The Airline Operators of Nigeria (AON) has blamed the woeful performance of domestic airlines on multiple taxation by various agencies in the aviation sector.
Capt. Nogie Meggisson, Chairman, AON, made the claim on Sunday in Lagos while reacting to the takeover of Arik Air and Aero Contractors by the Asset Management Company of Nigeria (AMCON).
The News Agency of Nigeria (NAN) reports that the aviation agencies include the Nigerian Civil Aviation Authority (NCAA), Nigerian Airspace Management Agency (NAMA) and the Accident Investigation Bureau (AIB).
Others are the Federal Airports Authority of Nigeria (FAAN), the Nigerian Meteorological Agency (NiMet) and the Nigerian College of Aviation Technology (NCAT), Zaria.
Meggisson said it was unfortunate that the system had failed to recognise the pivotal role airlines could play in bringing the Nigerian economy out of recession.
“Rather, the system is continuously manipulating, feasting and pushing the financial envelope of airlines by inflicting multiple taxes and levies to the extent that airlines are now groaning under the pressure and some are going bankrupt.
“AON has been screaming and complaining about the same issue over the years that have culminated in sending over 27 airlines under in the past 25 years.
“A case in point is the recent takeover of Arik Air and Aero Contractors by AMCON in the face of huge financial burdens that have shown themselves as fallout of the multiple and sometimes unfair charges and taxes airlines are forced to grapple with on a daily basis.
“This is without recourse to the fact that aside from all the multiple charges, levies and fees, airlines still have to pay mandatory statutory corporate taxes to relevant agencies,” he said in the statement obtained by NAN.
According to him, airlines meet so many costly foreign exchange components on a daily basis, that accounts for 70 to 80 per cent of their direct operational cost such as jet fuel, spare parts, insurance and simulator training among several others.
He said in spite of all these challenges, the agencies continue to overburden the airlines with multiple taxes and levies which further puts strain on their operations and finances.
“The Civil Aviation Act of 2006 (Part 18.12.3) requires that the NCAA regulates civil aviation and the charges imposed by civil aviation authorities and/or agencies.
“These charges, in consultation with stakeholders,are to be approved and reviewed periodically by both parties.
“On the contrary however, airlines are saddled with charges without any form of consultation whatsoever.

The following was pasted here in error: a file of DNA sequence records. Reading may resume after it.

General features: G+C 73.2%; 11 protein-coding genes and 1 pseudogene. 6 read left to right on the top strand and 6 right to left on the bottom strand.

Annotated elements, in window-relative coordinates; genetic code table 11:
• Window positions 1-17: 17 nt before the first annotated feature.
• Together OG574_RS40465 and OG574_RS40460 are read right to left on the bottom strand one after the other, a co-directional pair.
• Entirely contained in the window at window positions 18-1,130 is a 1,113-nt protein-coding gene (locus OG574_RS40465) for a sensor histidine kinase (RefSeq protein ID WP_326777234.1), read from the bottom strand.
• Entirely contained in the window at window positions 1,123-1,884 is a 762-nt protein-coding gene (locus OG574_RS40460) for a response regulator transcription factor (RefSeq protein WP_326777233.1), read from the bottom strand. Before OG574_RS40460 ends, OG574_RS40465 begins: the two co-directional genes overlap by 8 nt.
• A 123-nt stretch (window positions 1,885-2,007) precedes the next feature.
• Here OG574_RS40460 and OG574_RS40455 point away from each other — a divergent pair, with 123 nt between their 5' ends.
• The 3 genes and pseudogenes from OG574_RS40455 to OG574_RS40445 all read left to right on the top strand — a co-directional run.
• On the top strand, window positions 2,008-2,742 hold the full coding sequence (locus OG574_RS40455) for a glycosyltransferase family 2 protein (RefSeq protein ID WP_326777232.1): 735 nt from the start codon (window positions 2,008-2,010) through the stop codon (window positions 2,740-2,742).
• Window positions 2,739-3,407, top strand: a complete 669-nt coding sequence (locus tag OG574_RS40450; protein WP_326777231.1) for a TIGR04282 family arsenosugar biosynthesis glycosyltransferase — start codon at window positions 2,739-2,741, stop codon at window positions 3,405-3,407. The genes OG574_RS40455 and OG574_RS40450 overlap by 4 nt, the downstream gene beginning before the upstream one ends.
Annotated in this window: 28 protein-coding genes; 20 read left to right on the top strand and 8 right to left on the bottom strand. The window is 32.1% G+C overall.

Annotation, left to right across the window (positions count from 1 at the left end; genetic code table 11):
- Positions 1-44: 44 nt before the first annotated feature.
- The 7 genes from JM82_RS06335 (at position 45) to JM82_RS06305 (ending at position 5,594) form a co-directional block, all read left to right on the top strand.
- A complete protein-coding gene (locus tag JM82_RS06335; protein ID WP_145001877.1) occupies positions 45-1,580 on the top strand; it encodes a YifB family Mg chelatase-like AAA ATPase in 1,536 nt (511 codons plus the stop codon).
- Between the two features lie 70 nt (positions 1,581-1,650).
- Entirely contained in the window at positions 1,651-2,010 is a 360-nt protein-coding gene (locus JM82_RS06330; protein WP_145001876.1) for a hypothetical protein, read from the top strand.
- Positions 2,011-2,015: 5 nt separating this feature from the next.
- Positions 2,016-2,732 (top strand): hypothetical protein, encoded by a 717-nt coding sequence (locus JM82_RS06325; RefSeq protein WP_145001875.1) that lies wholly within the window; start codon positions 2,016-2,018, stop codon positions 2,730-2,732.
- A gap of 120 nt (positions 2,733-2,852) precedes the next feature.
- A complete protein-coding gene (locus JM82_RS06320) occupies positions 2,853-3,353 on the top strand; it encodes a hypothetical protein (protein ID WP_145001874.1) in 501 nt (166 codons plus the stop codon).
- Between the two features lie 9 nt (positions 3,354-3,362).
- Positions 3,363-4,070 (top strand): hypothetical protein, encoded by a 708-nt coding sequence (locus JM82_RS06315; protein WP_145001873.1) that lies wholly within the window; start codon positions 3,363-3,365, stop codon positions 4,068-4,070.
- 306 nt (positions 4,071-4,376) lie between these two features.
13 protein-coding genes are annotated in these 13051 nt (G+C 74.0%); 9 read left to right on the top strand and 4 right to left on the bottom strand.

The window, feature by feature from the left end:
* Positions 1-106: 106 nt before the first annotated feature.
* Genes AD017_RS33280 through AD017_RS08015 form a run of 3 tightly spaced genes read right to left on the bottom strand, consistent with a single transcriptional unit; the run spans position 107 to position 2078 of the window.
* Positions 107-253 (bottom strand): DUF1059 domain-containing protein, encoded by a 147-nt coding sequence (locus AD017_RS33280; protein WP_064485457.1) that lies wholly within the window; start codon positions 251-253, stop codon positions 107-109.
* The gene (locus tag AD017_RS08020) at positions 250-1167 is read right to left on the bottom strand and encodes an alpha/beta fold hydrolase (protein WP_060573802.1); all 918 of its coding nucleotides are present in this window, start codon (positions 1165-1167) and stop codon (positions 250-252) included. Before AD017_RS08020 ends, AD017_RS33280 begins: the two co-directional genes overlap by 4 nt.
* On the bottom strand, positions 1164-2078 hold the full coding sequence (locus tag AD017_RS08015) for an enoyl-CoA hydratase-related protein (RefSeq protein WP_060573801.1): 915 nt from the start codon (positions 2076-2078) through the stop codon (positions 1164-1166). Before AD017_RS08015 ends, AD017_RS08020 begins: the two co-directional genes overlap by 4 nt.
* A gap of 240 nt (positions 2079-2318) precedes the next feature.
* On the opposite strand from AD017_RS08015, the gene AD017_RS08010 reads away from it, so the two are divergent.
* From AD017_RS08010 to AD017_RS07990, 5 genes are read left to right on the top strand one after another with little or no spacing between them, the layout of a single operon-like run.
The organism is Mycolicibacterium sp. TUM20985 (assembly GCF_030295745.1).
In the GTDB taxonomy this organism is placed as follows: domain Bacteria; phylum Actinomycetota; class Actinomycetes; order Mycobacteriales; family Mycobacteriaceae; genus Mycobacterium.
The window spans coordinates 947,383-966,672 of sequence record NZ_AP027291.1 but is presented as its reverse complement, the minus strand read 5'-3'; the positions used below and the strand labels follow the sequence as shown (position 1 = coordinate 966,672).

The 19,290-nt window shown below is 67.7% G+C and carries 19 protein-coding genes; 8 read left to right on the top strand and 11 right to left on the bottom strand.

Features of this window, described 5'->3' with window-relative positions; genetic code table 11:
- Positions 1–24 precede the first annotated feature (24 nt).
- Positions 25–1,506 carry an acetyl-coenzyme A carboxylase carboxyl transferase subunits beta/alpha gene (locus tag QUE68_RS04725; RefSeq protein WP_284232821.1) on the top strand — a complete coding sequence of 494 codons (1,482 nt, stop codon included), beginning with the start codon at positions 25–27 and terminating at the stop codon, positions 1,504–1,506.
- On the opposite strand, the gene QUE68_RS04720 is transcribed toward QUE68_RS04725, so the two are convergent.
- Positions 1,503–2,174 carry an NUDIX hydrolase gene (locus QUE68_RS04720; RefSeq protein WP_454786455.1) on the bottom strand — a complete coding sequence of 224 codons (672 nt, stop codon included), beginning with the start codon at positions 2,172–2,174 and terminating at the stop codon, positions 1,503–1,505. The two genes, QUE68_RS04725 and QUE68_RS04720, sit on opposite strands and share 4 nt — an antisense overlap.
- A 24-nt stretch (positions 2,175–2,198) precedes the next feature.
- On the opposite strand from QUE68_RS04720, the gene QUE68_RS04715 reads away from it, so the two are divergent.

“Domestic airlines, on the average, pay about 35 per cent to 40 per cent of a ticket cost as taxes and charges that come under the guise of statutory levies in addition to other charges.
“These include 5 per cent Ticket Sales Charge, 5 per cent Cargo Sales Charge, 5 per cent Value Added Tax (VAT), Passenger Service Charge, Charter Sales Charge, Aircraft Inspection Fees, Simulator Inspection Fees, Landing Charges and Parking Charges
“Others are Terminal Navigational Charge, Enroute Charge, Fuel Surcharge, Airport Space Rent, Electricity Charges, and Apron Pass, Ramp Access Charges, ODC and a newly imposed Registration Fee all of which are paid to government agencies.
“Many of these taxes and charges amount to double taxation such that any incentive seemingly provided by government to airlines is taken back by the agencies,” Meggisson said.
He added that even with all these charges, many of the airports in the country do not have runway lights and navigational landing aids which meant such airports are only open between 7am and 6pm daily.
The AON chairman said, “To this end, airlines can’t fully utilise their airplanes for 24-hour operations. No airplane or factory machine can be profitable only from 7am to 6pm daylight operations.
“Airplanes and factory machines are supposed to operate for 24 hours.
“Airlines also sometimes have to pay arbitrary extension fees or cancel a flight entirely with the attendant burden and inconvenience due to no fault of theirs.”
Meggisson, therefore called for a total harmonization of all agencies’ charges into a one-stop shop payment system which was recently proposed by a committee set up by government and supported by the airlines.
According to him, this will help in the streamlining of all fees and charges by the various government agencies into a single window, while removing any form of double billing.
He called for the provision of airfield lighting and navigational landing aids at all airports in Nigeria to reduce delays and cancellations and allow for 24-hour operation and better utilization of airplanes.
The AON chairman also appealed to the government to extend tax holidays for the first 10 years for qualifying airlines in order to cushion the impact of start-up to ensure the survival and growth of domestic airlines.